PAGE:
##      f       x       y       z
##  1:  4  4.8041  3.9788  1.2519
##  2:  2  1.1255 -0.8147  2.9053
##  3:  3  0.9699 -0.1550 -8.5876
##  4:  9  2.2685 -1.2734  1.0506
##  5:  5 -0.1282 -2.5512  5.0668
##  6: 10 -2.7397  0.5290 -0.3638
##  7:  1  2.9544 -3.1139 -1.3884
##  8:  8 -4.3488  0.6894  1.4195
##  9:  7  2.3152  0.6474  2.7183
## 10:  6 -0.1569  1.0142  0.9156

The sums of x, and z columns by f

DT[, lapply(.SD, sum), by = f, .SDcols = c("x", "z")]

##      f       x       z
##  1:  4  4.8041  1.2519
##  2:  2  1.1255  2.9053
##  3:  3  0.9699 -8.5876
##  4:  9  2.2685  1.0506
##  5:  5 -0.1282  5.0668
##  6: 10 -2.7397 -0.3638
##  7:  1  2.9544 -1.3884
##  8:  8 -4.3488  1.4195
##  9:  7  2.3152  2.7183
## 10:  6 -0.1569  0.9156

Examples calculating the mean

DT[, lapply(.SD, mean), by = f, .SDcols = c("x", "y", "z")]

##      f        x        y        z
##  1:  4  0.36955  0.30606  0.09630
##  2:  2  0.10232 -0.07407  0.26412
##  3:  3  0.07461 -0.01193 -0.66059
##  4:  9  0.15123 -0.08489  0.07004
##  5:  5 -0.01425 -0.28346  0.56298
##  6: 10 -0.21075  0.04069 -0.02799
##  7:  1  0.29544 -0.31139 -0.13884
##  8:  8 -0.54360  0.08617  0.17744
##  9:  7  0.38586  0.10790  0.45305
## 10:  6 -0.07844  0.50710  0.45782

DT[, lapply(.SD, mean), by = f, .SDcols = c("x", "z")]

##      f        x        z
##  1:  4  0.36955  0.09630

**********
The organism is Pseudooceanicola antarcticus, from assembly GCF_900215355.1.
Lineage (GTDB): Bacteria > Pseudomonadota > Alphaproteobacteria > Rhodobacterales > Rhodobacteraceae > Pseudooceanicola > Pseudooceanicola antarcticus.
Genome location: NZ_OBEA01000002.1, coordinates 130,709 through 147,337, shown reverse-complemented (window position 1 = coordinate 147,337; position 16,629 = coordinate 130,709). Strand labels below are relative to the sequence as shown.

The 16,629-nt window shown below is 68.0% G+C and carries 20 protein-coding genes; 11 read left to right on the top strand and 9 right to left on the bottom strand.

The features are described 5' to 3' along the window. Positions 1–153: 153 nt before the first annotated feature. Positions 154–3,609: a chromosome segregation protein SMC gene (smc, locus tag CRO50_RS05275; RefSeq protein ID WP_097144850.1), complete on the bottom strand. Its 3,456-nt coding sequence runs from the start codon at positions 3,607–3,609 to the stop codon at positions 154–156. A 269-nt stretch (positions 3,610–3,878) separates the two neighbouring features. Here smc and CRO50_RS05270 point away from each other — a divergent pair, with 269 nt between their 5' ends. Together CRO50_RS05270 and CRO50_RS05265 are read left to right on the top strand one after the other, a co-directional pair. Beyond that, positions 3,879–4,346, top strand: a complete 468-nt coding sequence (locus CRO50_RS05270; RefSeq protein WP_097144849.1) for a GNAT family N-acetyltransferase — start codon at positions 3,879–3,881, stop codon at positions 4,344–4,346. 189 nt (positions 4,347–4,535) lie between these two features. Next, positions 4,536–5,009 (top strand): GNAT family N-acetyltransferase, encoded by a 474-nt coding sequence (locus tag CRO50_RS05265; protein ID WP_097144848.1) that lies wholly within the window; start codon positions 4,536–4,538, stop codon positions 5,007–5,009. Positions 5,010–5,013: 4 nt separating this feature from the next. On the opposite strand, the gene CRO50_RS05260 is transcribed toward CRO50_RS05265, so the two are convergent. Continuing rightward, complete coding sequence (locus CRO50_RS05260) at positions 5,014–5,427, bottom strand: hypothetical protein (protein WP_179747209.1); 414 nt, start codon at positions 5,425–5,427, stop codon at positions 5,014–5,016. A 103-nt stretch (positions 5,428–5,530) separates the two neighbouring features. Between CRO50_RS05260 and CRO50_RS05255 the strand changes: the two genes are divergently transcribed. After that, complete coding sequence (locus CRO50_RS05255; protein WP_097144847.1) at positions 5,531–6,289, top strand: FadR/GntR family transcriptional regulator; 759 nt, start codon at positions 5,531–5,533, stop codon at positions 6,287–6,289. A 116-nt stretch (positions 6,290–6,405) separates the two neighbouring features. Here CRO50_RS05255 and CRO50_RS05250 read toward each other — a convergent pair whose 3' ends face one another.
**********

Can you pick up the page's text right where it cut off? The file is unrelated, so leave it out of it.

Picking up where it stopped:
##  2:  2  0.10232  0.26412
##  3:  3  0.07461 -0.66059
##  4:  9  0.15123  0.07004
##  5:  5 -0.01425  0.56298
##  6: 10 -0.21075 -0.02799
##  7:  1  0.29544 -0.13884
##  8:  8 -0.54360  0.17744
##  9:  7  0.38586  0.45305
## 10:  6 -0.07844  0.45782
share|improve this answer

I haven't got enough rep to comment so will have to ask in answer form - why do you want to avoid using loops in R?

EDIT: Anyway using plyr I'd use count()

share|improve this answer
    
Loops are generally an inefficient method of solving problems... –  h.l.m Aug 23 '12 at 9:03
    
also with regard to count...if you mean count(df,"f") (using my example) this merely counts the number of occurrences of each factor –  h.l.m Aug 23 '12 at 9:17
    
Surely whatever function that does this will use a loop even if you're not explicitly making one yourself? Also I think I must have misunderstood as I thought you wanted the number of occurrences of each factor –  James Elderfield Aug 23 '12 at 9:17
    
If not the number of occurrences perhaps you want to use the wt_var argument of count –  James Elderfield Aug 23 '12 at 9:24
2  
Loops are typically not much slower than alternative methods such as plyr or base R's apply functions. The real reason loops tend to be looked down upon in R is that code in a loop is evaluated in its parent environment making it easy to unintentionally overwrite other existing variables or create variables which break later code. By contrast, plyr and apply functions are evaluated in a new environment, making such side effects impossible unless explicitly intended. –  Michael Aug 31 '12 at 19:34